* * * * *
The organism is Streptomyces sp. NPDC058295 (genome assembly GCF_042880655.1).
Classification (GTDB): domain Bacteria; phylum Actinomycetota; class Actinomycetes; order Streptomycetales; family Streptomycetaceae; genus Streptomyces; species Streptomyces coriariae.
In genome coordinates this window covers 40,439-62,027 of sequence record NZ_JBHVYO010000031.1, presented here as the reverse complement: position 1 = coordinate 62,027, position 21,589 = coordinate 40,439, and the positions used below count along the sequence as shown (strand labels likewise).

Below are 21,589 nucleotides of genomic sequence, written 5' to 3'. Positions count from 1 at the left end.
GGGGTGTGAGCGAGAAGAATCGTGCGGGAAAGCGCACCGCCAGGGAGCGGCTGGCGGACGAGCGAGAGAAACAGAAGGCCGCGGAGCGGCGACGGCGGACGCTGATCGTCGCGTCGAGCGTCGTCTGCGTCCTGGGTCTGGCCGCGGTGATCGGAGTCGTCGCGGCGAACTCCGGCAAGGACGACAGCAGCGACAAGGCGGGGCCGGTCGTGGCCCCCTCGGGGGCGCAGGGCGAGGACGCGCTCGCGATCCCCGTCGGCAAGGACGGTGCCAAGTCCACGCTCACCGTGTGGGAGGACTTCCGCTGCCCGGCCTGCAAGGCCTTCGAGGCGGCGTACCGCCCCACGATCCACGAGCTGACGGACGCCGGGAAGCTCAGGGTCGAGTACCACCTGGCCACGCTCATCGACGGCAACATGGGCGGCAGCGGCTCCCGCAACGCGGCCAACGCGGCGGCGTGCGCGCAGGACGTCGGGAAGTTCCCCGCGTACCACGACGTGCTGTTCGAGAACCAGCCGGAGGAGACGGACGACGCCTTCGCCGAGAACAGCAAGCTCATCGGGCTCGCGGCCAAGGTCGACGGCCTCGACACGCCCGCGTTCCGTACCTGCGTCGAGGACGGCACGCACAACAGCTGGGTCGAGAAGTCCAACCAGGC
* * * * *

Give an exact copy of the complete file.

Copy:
The organism is Streptomyces sp. NPDC058295 (genome assembly GCF_042880655.1).
Classification (GTDB): domain Bacteria; phylum Actinomycetota; class Actinomycetes; order Streptomycetales; family Streptomycetaceae; genus Streptomyces; species Streptomyces coriariae.
In genome coordinates this window covers 40,439-62,027 of sequence record NZ_JBHVYO010000031.1, presented here as the reverse complement: position 1 = coordinate 62,027, position 21,589 = coordinate 40,439, and the positions used below count along the sequence as shown (strand labels likewise).

Below are 21,589 nucleotides of genomic sequence, written 5' to 3'. Positions count from 1 at the left end.
GGGGTGTGAGCGAGAAGAATCGTGCGGGAAAGCGCACCGCCAGGGAGCGGCTGGCGGACGAGCGAGAGAAACAGAAGGCCGCGGAGCGGCGACGGCGGACGCTGATCGTCGCGTCGAGCGTCGTCTGCGTCCTGGGTCTGGCCGCGGTGATCGGAGTCGTCGCGGCGAACTCCGGCAAGGACGACAGCAGCGACAAGGCGGGGCCGGTCGTGGCCCCCTCGGGGGCGCAGGGCGAGGACGCGCTCGCGATCCCCGTCGGCAAGGACGGTGCCAAGTCCACGCTCACCGTGTGGGAGGACTTCCGCTGCCCGGCCTGCAAGGCCTTCGAGGCGGCGTACCGCCCCACGATCCACGAGCTGACGGACGCCGGGAAGCTCAGGGTCGAGTACCACCTGGCCACGCTCATCGACGGCAACATGGGCGGCAGCGGCTCCCGCAACGCGGCCAACGCGGCGGCGTGCGCGCAGGACGTCGGGAAGTTCCCCGCGTACCACGACGTGCTGTTCGAGAACCAGCCGGAGGAGACGGACGACGCCTTCGCCGAGAACAGCAAGCTCATCGGGCTCGCGGCCAAGGTCGACGGCCTCGACACGCCCGCGTTCCGTACCTGCGTCGAGGACGGCACGCACAACAGCTGGGTCGAGAAGTCCAACCAGGC